We've pointed you to a lot of articles about buying an HDTV but here's the first one we've found that is mainly aimed at gamers. Obviously gamers are looking for some features a regular HDTV buyer isn't looking for and this article at Mercurynews.com does a decent job of breaking down HDTV buying for gamers:
Here's some other information gamers should know. If you're going full-tilt and buying a 1080p TV for a PlayStation 3, you should make sure it has at least one HDMI connector, or a plug that can take an HDMI cable for faster video transfer between the game console and the TV. An Xbox 360 does not support HDMI, which carries audio and video over the same cable. If you're connecting an Xbox 360 to the TV, use the component input cables (red blue green with red and white sound), not the standard AV cables (red, white, yellow). Sony says HDMI gives you deeper color reproduction.
Some brands such as Samsung can automatically set the right resolution and video source when you start a console. And, in game mode, the Samsung LCD TVs can adjust their "refresh rates,'' or speed at drawing a picture, to keep up with a fast game. But the plasma advocates say that plasma screens are inherently much faster than LCD TVs. Hence, plasmas can be better for gaming on a 720p TV.
While this article could probably be more in-depth, it's a good starting point if you're a gamer and not sure what you need in an HDTV.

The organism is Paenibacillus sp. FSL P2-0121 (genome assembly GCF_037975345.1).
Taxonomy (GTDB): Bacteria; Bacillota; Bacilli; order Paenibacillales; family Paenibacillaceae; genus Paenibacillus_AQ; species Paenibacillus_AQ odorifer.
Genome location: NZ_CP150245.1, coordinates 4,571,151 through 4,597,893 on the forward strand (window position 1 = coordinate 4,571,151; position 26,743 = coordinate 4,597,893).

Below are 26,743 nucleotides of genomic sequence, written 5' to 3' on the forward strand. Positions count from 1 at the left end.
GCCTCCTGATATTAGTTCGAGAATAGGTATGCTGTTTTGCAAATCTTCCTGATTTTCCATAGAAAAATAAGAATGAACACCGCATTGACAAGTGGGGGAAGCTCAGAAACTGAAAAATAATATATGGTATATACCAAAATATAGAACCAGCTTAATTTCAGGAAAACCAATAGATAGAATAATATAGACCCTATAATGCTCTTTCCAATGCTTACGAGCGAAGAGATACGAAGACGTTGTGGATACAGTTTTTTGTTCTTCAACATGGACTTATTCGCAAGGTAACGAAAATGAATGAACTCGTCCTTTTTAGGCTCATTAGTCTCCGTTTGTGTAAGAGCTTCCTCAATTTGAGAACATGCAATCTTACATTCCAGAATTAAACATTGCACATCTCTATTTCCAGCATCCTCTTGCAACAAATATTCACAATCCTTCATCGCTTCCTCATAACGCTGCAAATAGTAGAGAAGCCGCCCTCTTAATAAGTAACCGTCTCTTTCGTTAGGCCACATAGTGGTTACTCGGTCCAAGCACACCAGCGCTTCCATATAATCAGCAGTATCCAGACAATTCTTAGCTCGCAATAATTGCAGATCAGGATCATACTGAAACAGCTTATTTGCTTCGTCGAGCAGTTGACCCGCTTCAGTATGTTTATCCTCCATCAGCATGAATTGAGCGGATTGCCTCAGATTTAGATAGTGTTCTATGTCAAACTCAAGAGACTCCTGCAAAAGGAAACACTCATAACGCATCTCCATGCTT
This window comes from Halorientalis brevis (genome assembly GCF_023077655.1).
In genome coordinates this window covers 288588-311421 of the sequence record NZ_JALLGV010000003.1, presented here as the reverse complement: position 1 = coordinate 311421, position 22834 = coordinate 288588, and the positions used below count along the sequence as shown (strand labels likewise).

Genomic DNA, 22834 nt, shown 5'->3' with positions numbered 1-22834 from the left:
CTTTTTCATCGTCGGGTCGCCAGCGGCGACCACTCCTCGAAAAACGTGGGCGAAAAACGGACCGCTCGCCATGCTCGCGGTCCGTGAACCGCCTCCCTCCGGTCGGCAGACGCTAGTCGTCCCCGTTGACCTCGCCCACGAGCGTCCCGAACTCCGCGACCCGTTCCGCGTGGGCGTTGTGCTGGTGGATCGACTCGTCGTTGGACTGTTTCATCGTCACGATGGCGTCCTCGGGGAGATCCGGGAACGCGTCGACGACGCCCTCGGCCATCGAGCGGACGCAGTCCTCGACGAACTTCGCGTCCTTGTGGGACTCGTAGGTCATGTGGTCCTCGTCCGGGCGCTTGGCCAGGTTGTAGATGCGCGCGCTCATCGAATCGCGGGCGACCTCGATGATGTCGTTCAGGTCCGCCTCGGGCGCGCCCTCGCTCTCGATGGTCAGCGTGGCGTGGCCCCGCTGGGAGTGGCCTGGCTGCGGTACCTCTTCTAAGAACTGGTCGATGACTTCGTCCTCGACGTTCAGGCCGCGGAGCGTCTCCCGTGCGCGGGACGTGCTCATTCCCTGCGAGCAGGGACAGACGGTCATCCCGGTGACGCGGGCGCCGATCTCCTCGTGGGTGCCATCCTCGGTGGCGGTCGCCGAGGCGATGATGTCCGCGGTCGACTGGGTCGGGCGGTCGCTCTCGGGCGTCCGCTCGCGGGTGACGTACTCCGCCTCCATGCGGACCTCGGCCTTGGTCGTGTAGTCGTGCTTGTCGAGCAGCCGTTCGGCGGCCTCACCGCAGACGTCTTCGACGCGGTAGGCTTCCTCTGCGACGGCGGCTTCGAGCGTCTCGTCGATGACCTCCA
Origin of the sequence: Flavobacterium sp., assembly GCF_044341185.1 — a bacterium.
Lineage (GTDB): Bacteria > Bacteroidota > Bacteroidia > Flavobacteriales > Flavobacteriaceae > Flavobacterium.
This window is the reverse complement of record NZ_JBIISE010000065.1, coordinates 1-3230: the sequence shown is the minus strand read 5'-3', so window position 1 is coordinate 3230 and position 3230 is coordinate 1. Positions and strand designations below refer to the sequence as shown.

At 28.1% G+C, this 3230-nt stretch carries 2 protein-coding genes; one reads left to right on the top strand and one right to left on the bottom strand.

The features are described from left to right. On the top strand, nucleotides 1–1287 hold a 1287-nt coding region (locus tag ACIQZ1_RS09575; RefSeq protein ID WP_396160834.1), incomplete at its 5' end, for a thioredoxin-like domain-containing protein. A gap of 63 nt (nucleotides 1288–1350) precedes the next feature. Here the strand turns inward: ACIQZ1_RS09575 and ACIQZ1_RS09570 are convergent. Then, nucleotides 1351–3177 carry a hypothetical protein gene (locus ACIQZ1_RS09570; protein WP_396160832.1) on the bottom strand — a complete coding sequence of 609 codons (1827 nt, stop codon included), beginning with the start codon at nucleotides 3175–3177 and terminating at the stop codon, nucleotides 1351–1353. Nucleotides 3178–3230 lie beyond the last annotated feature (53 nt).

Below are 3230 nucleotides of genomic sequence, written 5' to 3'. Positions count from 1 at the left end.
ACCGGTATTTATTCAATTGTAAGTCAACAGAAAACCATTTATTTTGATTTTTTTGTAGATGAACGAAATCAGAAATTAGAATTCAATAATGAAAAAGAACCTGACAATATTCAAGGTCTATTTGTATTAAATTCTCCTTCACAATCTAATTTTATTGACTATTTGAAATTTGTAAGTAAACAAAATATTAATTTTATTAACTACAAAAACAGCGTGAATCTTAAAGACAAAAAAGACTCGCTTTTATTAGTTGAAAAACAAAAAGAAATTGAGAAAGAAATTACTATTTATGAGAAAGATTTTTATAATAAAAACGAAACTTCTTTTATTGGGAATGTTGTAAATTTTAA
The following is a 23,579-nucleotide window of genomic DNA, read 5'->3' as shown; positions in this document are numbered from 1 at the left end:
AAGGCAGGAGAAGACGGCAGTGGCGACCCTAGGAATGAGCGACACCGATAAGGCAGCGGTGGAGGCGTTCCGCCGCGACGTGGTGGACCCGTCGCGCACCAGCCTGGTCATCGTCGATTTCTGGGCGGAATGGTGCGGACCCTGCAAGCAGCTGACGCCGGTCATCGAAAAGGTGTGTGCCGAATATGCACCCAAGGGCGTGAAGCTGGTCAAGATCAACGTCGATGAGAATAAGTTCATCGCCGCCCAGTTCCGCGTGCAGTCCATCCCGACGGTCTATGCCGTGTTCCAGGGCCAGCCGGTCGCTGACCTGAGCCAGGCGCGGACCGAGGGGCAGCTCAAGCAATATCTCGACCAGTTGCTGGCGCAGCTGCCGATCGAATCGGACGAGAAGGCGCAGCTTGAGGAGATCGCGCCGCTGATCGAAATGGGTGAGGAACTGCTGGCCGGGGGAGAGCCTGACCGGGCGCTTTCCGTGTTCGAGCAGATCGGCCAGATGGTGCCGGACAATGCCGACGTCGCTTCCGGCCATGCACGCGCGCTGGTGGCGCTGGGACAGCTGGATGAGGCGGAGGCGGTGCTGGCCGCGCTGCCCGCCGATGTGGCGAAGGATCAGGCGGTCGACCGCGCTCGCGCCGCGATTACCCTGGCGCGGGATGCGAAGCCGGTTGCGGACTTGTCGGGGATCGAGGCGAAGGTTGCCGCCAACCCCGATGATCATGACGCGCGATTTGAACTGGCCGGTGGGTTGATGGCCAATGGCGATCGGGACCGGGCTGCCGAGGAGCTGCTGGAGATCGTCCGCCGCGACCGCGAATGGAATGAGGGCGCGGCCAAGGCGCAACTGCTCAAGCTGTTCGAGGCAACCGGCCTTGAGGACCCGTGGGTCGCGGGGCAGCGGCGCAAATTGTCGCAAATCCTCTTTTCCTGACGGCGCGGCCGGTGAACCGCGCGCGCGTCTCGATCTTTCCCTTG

For you professional shoppers out there you already know next Friday is Black Friday, the absolutely craziest day of the year to Christmas shop. So just in time for the Black Friday, Vizio has announced some great pricing on Plasma and LCD HDTVs. According to Vizio's Press release:
The Vizio brand continues to grow in product line, performance reputation and market share. Holiday shoppers aren't only looking for the lowest price -- they want a high quality flat panel high definition TV at the best price. This matches Vizio's theme, "Where Vision Meets Value." Vizio's holiday line-up starting Black Friday includes:
Hi-Def: Makes regular TV look like crayon drawing smeared with Vaseline. Once you watch it, you cannot watch normal TV. My non-Hi-Def TV consumption has dropped 74% since I got an HD set. If the picture gets any better, I will watch no normal TV at all.
And my favorite definition:
HMDI: A special kind of Hi-Def cable that costs $100, because it is made of Leprechaun veins. There is no other explanation for it costing $100.
Here's a decent video for someone who wants to know a little more about what to look for when buying an HDTV. The video also gives you a nice little background on the Government's Digital TV mandate that goes into effect in 2009.
There's been a lot of buzz over the new DirecTV Plus HD-DVR. We're not sure if it will win over the DirecTV TiVo die-hards but we'll see. Here a review over at DBSTalk.com that has some details and quite a few images to check out. The review starts with the specs:
Here is a brief summary of the HR20 features
-) High Definition TV Output (via HDMI and Component)
-) 2 Sets of RCA (Red/White/Yellow Outputs) - 1 S-Video
-) 1 Optical Digital Output
-) Dual SAT Tuners
-) Dual ATSC Tuners (functionality is disabled at this time, see notes later in the review)
-) Wired RJ-45 Ethernet Port
-) External SATA Connection
-) 300gb SATA Internal Hard Drive
-) RF Remote Compatible with the Included RC24, and the soon to be released RC32RF
Estimated Recording Space (Not a cumulative value)
~ 30 Hours of MPEG-2 (OTA) HD
~ 50 Hours of MPEG-4 HD